Q&A: A conversation with UCF's Dr. Kien Hua on mesh networking

Hua says mesh-networks will play big role in future

ORLANDO, Fla. – In our occasional series of presenting edited versions of content that didn’t make it into our on-air coverage, we turn this week to technology. News 6 reporter Adrianna Iwasinski recently spoke with Dr. Kien Hua, director of the Database Systems Laboratory at UCF. The topic: mesh networks.

The technology is here and it could play a big part in the future of the internet. In fact, with so many more devices connecting to the internet, mesh networking might be the thing that keeps humans connected.

Why? Because the machines are taking over. Read on:

Iwasinski: This is not science fiction? This is real? 

Dr. Hua: Today, we humans are the primary users of the internet. But in three more years, they’ll be close to 30 billion things on the internet. They will take over the internet. They will be the primary user of the internet. And they are there to support real-time decision-making. So that means they have to constantly monitor the environment and constantly inform us of any event.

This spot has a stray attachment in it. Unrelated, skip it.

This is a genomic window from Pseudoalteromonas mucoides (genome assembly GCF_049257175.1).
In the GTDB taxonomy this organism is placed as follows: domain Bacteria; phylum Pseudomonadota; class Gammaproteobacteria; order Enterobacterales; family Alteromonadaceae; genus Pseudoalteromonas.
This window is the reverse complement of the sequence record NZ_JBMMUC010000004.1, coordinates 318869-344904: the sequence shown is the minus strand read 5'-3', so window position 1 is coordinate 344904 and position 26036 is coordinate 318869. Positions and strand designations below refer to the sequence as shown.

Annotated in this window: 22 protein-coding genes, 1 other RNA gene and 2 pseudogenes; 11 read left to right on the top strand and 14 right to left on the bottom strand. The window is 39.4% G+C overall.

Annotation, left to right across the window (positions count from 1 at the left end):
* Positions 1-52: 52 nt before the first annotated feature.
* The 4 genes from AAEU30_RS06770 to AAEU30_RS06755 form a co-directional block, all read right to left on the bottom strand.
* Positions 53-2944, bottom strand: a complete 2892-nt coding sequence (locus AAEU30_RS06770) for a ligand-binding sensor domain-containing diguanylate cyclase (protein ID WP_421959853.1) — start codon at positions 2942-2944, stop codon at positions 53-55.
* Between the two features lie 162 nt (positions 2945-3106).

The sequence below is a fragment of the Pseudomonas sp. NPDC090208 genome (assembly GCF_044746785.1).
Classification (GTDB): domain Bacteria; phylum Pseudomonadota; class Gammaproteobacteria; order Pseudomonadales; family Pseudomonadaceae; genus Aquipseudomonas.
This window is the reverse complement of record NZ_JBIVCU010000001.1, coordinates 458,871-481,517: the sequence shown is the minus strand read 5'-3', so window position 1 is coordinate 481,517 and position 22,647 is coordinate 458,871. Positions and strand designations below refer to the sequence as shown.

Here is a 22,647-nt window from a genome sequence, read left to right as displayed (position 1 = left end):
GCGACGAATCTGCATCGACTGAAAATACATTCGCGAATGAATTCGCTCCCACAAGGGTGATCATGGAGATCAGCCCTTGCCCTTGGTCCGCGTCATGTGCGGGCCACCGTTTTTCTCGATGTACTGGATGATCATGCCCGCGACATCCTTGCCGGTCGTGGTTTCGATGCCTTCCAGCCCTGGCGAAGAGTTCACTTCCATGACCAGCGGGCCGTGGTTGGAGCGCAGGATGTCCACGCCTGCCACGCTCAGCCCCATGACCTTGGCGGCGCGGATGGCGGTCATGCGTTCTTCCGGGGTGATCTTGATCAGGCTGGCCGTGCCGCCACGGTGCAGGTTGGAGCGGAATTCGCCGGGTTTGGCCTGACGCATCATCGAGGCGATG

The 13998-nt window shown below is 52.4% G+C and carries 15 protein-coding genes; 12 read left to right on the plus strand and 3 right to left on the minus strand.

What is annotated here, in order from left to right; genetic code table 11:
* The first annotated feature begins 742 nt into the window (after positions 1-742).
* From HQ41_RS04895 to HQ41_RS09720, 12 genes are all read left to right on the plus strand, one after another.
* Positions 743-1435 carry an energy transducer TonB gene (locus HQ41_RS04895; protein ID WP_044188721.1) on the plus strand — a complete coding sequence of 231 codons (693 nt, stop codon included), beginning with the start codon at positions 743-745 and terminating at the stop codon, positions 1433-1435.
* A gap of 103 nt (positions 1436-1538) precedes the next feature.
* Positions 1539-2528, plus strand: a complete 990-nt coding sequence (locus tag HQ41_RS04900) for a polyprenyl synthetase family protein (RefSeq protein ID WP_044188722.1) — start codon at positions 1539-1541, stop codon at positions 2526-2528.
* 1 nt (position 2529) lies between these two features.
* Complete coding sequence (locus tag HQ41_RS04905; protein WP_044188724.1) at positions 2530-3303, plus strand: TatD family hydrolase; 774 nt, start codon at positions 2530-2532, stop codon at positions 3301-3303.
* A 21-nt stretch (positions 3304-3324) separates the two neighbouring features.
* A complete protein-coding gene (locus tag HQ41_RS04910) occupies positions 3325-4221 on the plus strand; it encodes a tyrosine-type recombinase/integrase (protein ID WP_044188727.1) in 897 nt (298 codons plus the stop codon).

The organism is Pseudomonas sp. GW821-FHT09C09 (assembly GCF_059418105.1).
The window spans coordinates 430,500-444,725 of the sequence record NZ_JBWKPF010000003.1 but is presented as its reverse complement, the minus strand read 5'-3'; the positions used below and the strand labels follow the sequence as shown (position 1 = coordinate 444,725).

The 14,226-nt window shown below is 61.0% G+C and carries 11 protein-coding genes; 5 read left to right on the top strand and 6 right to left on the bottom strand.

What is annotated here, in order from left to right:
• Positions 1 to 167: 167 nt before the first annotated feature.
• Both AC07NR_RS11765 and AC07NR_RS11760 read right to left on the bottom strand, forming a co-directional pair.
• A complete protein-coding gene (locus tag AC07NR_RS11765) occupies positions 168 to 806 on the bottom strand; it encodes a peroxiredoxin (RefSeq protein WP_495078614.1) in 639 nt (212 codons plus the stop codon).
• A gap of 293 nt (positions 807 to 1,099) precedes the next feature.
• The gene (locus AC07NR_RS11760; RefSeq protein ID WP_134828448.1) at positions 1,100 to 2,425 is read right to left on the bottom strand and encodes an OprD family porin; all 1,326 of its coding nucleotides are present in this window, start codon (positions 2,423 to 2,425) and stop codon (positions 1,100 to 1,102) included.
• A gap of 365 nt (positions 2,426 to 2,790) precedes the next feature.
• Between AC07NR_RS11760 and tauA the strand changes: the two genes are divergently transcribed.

Iwasinski: So, in a couple of sentences, what exactly is a mesh network?

Dr. Hua: Today, mostly we access the internet through something called the hot spot or basically the router at home. The problem is that if we are not within the radio range, then we are not connected. So a solution would be between you and the access point (that gets you on the internet), you can deploy something called a mesh node.

The mesh (part) is more like a web of such nodes that can provide really good coverage for a large area so people in this greater range of this mesh can now have access. 

Iwasinski: And is it being deployed right now?

Dr. Hua: Right now, (mesh networking is) mainly used in the home. I’m sure that we all experience some time in the house, some corner have better signal than the other and also might experience dead-zones that have no signal at all. And the reason is because we are too far from the Wi-Fi routers. So one way to address the dead zones and provide better coverage for the whole house is to deploy the mesh nodes. So we can have the small mesh network within the house. And that same idea can be scaled up to cover an entire city for instance to facilitate small city applications like for safety and to improve the efficiency of the city to enhance the customers lifestyle.